Thursday, November 2, 2017
Manhattan Project National Historical Park: Los Alamos Site
Hi everyone! It's me, Inky! I'm reporting from Los Alamos, New Mexico. Los Alamos is the home of the Manhattan Project National Historical Park because it's the birthplace of the atomic bomb. Atomic bombs are nuclear weapons, which get their power from nuclear reactions.
Nuclear weapons are terrible, terrible things. The United States exploded two of these during World War II in Japan. "Little Boy" was detonated over Hiroshima, while "Fat Man" was in Nagasaki. Many, many people died and suffered from serious injuries and illnesses as a result. In fact, I want to be very clear that my trip to Manhattan Project NHP was not to celebrate nuclear weaponry, but to learn from it.
The Manhattan Project park is actually made of three different sites. The one I visited is in New Mexico, but there are two others- in Hanford, Washington and Oak Ridge, Tennessee. The part of the park in Los Alamos is called Project Y. I went with my Mama and my grandma, Chi'i. I learned a lot about how the scientists and their support teams lived. The lodge in this picture is Fuller Lodge, which was used as a community center during Project Y.
Near the lodge is an old cabin, the Romero Cabin, which represents the settlers in the area of European descent. It's one of three homestead cabins still standing. However, the first inhabitants of the Los Alamos area were the Ancestral Puebloan people. Mama, Chi'i, and that side of my family are modern Pueblo people! If you want to learn more about the Ancestral Puebloans from the Los Alamos area, click on this link to read about my visit to nearby Bandelier National Monument. There are remains of an Ancestral Puebloan site right next to the Romero cabin, but I didn't pose next to it out of respect.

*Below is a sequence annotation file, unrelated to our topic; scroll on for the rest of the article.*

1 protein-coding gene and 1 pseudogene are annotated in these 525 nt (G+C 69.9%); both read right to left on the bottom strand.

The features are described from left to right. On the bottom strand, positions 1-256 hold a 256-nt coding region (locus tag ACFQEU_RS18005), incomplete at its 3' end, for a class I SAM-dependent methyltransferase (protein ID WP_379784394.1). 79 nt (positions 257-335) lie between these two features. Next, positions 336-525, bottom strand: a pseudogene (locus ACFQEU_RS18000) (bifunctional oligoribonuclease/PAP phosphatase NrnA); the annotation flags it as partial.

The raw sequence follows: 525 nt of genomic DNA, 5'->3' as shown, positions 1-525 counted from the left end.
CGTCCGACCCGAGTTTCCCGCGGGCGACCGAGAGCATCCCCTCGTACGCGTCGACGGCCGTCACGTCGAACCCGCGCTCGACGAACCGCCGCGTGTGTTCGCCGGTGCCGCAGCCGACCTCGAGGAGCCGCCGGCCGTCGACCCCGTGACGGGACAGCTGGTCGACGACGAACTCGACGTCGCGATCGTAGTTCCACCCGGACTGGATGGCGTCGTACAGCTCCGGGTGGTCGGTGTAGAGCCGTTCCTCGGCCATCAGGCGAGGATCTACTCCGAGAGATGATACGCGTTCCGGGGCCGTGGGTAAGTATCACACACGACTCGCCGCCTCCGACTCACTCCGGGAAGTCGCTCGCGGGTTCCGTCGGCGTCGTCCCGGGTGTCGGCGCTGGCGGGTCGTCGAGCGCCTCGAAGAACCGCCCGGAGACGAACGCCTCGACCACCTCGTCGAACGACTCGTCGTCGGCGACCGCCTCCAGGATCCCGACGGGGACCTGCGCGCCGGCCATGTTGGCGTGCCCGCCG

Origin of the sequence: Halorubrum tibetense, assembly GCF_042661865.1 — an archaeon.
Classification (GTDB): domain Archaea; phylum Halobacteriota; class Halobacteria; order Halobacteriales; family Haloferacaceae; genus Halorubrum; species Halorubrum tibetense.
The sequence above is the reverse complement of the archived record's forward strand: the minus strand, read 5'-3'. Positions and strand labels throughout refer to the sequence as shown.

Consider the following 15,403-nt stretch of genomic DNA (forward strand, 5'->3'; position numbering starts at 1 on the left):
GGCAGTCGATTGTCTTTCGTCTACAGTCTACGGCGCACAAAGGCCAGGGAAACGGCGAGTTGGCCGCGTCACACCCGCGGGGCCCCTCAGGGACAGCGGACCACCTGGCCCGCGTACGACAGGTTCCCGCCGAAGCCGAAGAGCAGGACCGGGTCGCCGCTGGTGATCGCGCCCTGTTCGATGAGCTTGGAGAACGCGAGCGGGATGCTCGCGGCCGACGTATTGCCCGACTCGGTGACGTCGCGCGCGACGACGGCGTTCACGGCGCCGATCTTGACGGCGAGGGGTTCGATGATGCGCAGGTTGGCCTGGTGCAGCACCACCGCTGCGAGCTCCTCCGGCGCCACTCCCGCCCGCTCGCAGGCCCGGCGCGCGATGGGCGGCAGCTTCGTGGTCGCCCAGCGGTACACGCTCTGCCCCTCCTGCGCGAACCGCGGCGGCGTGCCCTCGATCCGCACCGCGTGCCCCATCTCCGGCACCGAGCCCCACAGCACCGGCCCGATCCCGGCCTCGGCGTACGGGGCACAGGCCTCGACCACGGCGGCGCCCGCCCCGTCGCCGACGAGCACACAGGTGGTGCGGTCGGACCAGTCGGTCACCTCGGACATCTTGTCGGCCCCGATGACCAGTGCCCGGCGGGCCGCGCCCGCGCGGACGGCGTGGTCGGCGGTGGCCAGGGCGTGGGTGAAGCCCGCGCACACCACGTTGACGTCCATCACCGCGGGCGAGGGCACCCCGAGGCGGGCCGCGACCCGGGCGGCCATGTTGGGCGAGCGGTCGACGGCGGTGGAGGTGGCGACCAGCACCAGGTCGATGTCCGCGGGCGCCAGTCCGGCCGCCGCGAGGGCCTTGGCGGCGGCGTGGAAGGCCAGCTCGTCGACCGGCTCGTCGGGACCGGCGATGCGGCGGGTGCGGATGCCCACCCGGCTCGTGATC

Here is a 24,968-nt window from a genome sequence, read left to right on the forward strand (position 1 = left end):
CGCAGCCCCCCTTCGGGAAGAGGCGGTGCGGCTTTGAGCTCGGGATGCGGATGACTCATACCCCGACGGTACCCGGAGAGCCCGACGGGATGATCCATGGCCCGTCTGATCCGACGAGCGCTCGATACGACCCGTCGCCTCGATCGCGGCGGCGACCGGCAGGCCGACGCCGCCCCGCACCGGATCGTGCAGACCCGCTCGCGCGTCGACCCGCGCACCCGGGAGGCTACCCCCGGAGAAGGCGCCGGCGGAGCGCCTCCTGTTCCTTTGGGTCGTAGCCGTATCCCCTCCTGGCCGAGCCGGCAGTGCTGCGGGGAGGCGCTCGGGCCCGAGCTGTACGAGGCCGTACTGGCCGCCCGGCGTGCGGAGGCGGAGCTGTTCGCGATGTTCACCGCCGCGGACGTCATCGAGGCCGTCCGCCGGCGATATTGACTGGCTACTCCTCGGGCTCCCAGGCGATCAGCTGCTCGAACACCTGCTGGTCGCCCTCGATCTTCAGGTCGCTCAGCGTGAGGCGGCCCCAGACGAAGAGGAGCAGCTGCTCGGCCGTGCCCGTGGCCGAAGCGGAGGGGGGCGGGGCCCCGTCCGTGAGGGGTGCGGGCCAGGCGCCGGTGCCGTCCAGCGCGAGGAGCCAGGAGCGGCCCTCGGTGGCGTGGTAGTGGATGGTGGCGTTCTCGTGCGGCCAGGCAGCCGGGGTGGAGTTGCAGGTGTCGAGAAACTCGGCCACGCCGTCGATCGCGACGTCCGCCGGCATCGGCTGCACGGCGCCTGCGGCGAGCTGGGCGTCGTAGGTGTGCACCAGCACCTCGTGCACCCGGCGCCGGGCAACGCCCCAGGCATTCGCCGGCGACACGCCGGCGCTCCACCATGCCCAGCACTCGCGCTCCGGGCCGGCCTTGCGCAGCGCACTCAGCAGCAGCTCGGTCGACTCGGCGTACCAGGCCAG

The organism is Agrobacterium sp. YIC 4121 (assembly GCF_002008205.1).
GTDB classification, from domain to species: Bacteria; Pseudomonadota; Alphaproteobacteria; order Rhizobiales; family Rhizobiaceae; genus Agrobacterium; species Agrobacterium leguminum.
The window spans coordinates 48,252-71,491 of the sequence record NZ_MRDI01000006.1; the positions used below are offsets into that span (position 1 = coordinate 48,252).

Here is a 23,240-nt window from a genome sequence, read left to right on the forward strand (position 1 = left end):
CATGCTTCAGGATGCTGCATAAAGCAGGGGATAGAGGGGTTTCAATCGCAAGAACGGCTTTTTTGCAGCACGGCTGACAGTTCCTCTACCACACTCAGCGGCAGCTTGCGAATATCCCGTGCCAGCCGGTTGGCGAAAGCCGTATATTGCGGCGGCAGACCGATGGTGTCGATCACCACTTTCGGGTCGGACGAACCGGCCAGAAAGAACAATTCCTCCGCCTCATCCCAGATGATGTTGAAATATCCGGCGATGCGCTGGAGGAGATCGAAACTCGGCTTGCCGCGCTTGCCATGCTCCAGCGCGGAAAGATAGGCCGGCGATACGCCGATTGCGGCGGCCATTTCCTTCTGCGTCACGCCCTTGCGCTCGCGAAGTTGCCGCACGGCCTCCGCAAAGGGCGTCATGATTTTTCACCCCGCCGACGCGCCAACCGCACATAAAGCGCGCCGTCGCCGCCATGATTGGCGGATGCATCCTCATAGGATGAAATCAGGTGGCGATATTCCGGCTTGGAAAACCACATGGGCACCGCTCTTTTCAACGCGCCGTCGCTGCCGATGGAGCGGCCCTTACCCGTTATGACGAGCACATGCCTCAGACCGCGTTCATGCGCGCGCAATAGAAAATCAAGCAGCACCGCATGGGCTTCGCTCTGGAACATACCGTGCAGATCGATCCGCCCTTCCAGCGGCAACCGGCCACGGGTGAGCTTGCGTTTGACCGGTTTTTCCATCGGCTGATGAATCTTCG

This is me in front of the Hans Bethe House. Hans Bethe and Edwin McMillan, who each won a Nobel Prize, lived in this house! It's going to be a museum soon. We didn't go in, but I posed in front of the flowers in the yard!
Here I am posing with statues of J. Robert Oppenheimer and General Leslie Groves. Dr. Oppenheimer was in charge of the scientific part of the Manhattan Project, while General Groves was the commanding general. Their work was very important scientifically, but again, we have to remember that tragedy that atomic weapons brought.
Across the street from the statues, there is a little Visitor Center for the park. Whenever I visit a new park, I try to participate in the Junior Ranger Program. I got straight to work on my booklet! It was really fun to learn about the Manhattan Project.
When I finished my booklet, Ranger Kirk and Volunteer Jackie posed with me for this photo and gave me a badge. They were interested in learning more about my family's Pueblo culture, so we were able to share knowledge between rangers and visitors! Cool! I recommended that they go down to Albuquerque and visit the Indian Pueblo Cultural Center. Meeting rangers and Parks volunteers is one of my favorite parts of visiting NPS sites!
Junior Rangers at Manhattan Project NHP have the choice of a badge or a patch. I chose a badge, but the patch is awesome too! It features an atom and the names of all three sites in the Manhattan Project.
Thanks for learning about the Manhattan Project with me! Remember- while atomic weapons are powerful, peace on Earth is the way to go!